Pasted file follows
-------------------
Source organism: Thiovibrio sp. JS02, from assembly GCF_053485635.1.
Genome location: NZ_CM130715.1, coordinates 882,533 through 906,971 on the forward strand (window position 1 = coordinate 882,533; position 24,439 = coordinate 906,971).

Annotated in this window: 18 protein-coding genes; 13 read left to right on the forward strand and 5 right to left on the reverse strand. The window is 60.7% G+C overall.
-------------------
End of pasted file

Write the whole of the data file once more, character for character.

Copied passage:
Source organism: Thiovibrio sp. JS02, from assembly GCF_053485635.1.
Genome location: NZ_CM130715.1, coordinates 882,533 through 906,971 on the forward strand (window position 1 = coordinate 882,533; position 24,439 = coordinate 906,971).

Annotated in this window: 18 protein-coding genes; 13 read left to right on the forward strand and 5 right to left on the reverse strand. The window is 60.7% G+C overall.